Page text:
每當變幻時
Hooked On You (2007)


Reviewed by: ewaffle
Date: 04/03/2009

“Hooked on You” is a romantic drama that shouldn’t be compared with “Comrades, almost a Love Story” for the same reasons that the efforts of a sincere and talented art student shouldn’t be compared with “The Night Watch” by Rembrandt. Unfortunately it is difficult to watch this movie without thinking of the masterpiece with Maggie Cheung and Leon Lai. Both of them cover the same world historical events: the handover of Hong Kong to the PRC, the Asian financial crisis, the SARS crisis, from the point of view of a mismatched couple who fall in and out of love with each other, separating and coming together as the world careens past. Because the audience isn’t invested in the lives of the characters in “Hooked on You” their tribulations between 1997 and 2007 don’t have much effect.

We first encounter Miu and Fishman, the star-crossed lovers, in the Fortune Market. Where they have competing fish stands. Miu works with her father and is stuck in the market because he is in debt to the owner of the market due to gambling losses. Fishman runs his operation with the assistance of two of his friends. One of them, Joe, decides that life as a smuggler is better than getting up early every morning to buy fish from Courtney Wu. He soon is wearing universal emblems of the newly rich hipster, gaudy gold chains and slicked back hair. Fortune Market might represent a microcosm of working class Hong Kong during the late 1990s. Stalls are held by families who band together against outsiders. A new supermarket opens nearby with packaged vegetables, fresh fish on ice and prepared meals so the men and women of the market band together to fight it. They adopt some of the outward signs of the supermarket such as a turnstile that they don’t need, steal some carts from the competitor and set up free sampling areas. Nothing works since Fortune Market can prosper only in the form that it has for decades—nothing that is new and different will work. At a going away party for the oldest stall holders who are headed to the United States the toast is that the market will never change.

There are some extremely broad symbols of Hong Kong’s recent past as exemplified by Fruitman, Chickman, Porky and the rest of the gang. One was the closing of a bakery in the neighborhood—it was covered by television news partially so that the audience would know what was happening, partially to underline the importance to the closing as a signifier—if it’s on TV then it is real. The scene looked like a run on a bank as a crowd waving their coupons for free cake milled about in front of the bakery, desperate to exchange their about to be worthless pieces of paper for sugary treats. The next scene takes place on the roof of the market where we see the entire workforce with cake boxes eating as much as they can until many of them have to stagger back downstairs to be sick. The closing of the bakery and the panic shown by its coupon holders mirrored the shock of the handover and the fear of many in Hong Kong that their livelihoods and savings would be wiped out. It was as subtle as a piano falling down a flight of stairs but not as much fun to watch. Director Law Wing-Cheong kept the needle pinned to the obvious setting throughout the film.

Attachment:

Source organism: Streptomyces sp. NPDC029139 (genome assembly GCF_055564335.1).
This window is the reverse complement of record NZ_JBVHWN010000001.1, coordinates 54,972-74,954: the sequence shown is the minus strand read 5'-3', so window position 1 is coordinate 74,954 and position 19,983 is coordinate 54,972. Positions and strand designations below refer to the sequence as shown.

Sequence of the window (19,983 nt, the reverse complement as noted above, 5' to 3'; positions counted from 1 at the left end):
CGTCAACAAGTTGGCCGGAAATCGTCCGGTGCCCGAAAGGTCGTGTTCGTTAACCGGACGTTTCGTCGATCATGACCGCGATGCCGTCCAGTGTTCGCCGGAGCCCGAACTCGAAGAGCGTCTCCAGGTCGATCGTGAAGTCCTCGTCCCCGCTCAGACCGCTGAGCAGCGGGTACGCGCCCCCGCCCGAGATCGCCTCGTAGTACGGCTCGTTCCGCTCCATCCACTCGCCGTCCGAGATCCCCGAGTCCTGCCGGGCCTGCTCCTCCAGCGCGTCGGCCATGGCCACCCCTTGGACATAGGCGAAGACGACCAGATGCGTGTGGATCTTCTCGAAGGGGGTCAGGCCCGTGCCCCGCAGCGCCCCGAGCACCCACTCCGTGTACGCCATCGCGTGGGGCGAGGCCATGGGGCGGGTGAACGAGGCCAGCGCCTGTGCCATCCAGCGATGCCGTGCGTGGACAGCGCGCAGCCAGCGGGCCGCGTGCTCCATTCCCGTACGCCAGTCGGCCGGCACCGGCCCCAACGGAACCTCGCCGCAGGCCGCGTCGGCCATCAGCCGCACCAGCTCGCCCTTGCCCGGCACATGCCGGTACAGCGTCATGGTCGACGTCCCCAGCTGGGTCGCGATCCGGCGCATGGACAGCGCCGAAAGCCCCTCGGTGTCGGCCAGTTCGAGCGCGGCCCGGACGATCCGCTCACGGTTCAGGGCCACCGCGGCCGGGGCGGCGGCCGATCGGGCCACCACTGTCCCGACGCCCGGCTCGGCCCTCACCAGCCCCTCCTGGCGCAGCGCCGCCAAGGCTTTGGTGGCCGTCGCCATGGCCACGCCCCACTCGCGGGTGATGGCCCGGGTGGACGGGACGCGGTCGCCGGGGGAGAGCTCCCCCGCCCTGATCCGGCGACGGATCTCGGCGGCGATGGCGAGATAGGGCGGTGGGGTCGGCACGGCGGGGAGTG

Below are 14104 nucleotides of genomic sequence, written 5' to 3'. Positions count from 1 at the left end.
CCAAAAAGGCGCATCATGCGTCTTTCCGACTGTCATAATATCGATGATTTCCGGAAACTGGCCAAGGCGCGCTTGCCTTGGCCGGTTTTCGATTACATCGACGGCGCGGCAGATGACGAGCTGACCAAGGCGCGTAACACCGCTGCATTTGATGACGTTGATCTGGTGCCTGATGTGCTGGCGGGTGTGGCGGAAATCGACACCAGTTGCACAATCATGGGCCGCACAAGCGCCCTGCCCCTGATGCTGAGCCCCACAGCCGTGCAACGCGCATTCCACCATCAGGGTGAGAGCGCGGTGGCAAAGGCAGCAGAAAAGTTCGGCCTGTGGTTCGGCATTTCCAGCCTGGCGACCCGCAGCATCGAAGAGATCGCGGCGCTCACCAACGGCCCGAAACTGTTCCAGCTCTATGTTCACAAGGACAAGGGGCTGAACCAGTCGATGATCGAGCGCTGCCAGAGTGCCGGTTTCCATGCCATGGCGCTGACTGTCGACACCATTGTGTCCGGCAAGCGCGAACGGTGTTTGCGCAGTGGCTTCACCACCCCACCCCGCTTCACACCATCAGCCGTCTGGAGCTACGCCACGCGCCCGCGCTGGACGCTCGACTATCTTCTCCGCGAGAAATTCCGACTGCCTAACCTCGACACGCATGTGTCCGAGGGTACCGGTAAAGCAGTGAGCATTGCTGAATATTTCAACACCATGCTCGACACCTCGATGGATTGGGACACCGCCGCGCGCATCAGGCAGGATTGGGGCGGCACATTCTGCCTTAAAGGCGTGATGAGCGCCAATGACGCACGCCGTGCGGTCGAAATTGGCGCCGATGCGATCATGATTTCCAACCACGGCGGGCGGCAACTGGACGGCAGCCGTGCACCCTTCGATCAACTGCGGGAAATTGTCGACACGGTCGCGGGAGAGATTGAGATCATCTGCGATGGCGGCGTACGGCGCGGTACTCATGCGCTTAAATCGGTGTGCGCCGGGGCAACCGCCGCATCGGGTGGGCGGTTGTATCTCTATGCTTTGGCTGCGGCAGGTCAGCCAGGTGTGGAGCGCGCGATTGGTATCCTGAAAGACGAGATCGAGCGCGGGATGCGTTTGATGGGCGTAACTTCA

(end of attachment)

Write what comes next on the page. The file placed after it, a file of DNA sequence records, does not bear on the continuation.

Eason Chan and Miriam Yeung do as good a job as they can with a lame script and inept direction. Chan is especially good in the opening scenes playing a glowering thug with a soft spot for his competition across the aisle. They are surrounded by a terrific supporting cast of old and young pros, all of whom deserved better. Some of the main problems with “Hooked on You” are exemplified by the set design, art direction and even the props themselves. Everything in the market—the fish stands, the meat counters, the fruit and vegetable bins, even the floors, are always clean and polished looking. It simply doesn’t feel like a market where people arrive before the sun comes up trying to sell goods that will be worth nothing in a few hours. It looks like an American situation comedy—with a few couches and coffee cups it could be the set of “Friends”.

This is valiant try by the actors but nothing to recommend.

Reviewer Score: 3

Reviewed by: barrst
Date: 09/19/2007
Summary: Bittersweet romantic comedy

Miu (Miriam Yeung) works in an old market selling fish to pay off her father's gambling debts. She wants to get out of the market and move up in the world, but with each passing year it seems less likely. Fishman (Eason Chan) is a better off fish seller at the same market, but not far enough up the ladder to interest Miu. Over the 10 years the film covers (1997-2007) they grow closer and experience those eventful times in HK.

While the lead acting is good, the movie felt too artificial to be really engaging.

Reviewer Score: 6